Premio is focused on doubling its size by transforming itself into a design, manufacturing and service company.
By Janice Hoppe-Spiers
Premio designs and builds world-class computing technology solutions for businesses with highly specialized needs, including some of the world’s top technology companies. In a market with fierce competition, the company differentiates itself by stepping into its customers’ shoes and remaining flexible to meet any business need.
Tom and Crystal Taso founded the City of Industry, Calif.-based company in 1989 to design computers for the K-12 education segment. Kevin Wu was recruited in 1997 as executive vice president to help manage the challenge of operation complexity due to the significant sales growth. “However, when the PC became a commodity in the late ’90s, it was believed Premio had to find a different way to sustain as a business,” he remembers. “We had been in the business for 10 years. Our business infrastructure, resources, practices and partnerships with all major suppliers should make Premio a contract manufacturer. It would be an easy and simple role for Premio to step into.”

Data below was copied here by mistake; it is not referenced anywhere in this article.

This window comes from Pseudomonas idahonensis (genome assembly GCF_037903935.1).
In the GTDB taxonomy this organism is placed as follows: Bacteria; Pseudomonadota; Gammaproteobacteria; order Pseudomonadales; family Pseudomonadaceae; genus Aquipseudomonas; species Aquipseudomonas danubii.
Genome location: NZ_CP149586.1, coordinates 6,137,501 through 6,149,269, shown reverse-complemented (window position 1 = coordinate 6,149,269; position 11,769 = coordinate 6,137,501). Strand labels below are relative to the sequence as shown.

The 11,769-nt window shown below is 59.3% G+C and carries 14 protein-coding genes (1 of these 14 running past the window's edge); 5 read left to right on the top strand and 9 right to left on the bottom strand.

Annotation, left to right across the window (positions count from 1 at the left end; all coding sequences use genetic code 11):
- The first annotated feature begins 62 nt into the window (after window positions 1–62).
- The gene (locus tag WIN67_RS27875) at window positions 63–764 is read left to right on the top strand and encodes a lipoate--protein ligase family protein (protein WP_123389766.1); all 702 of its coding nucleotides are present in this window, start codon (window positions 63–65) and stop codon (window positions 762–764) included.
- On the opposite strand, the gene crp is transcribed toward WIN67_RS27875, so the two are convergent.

After making that decision, Premio moved into an 80,000-square-foot warehouse, doubling its previous size, but learned quickly that it could not keep using manual assembly to be cost-effective. “We needed to have automated assembly systems to be cost-competitive and to accommodate the future growth, which meant more space,” Wu explains. “Luckily, the land next to the factory we had just moved into was empty so we bought that land and grew to the 140,000-square-foot facility we are in today.
“It seemed we were ready to roll the ball, but another lesson was learned quickly,” he continues. “We believed we had all we needed to become a competitive contract manufacturer, but we were wrong. The ‘me-centered’ business mindset and approach won’t give us the chance to succeed. The nature of CM business demands to listen to what customers want and do things as customers prefer, which means flexibility, agility and accommodation. It’s not a buy-and-sell model but a true and long-term partnership to be established and managed.”
Changing from “me-centered” to “customer-focus” is a business revolution and transformation, Wu says. Premio spent two years to rebuild the business infrastructure, refine the process and continuously educate its employees before the first customer came on board in 2002. Since then, the company has been continuously growing its sales.
“Premio has not lost one customer due to poor quality or service. Our first customer is still with us today, which shows how Premio puts in the effort to build long-term partnerships with our customers and to help them succeed,” Wu says. “The value we will share with our customers, which becomes part of their core competency, really makes the partnership successful. If we don’t show the value, our customers can go out and easily find another company to partner with.”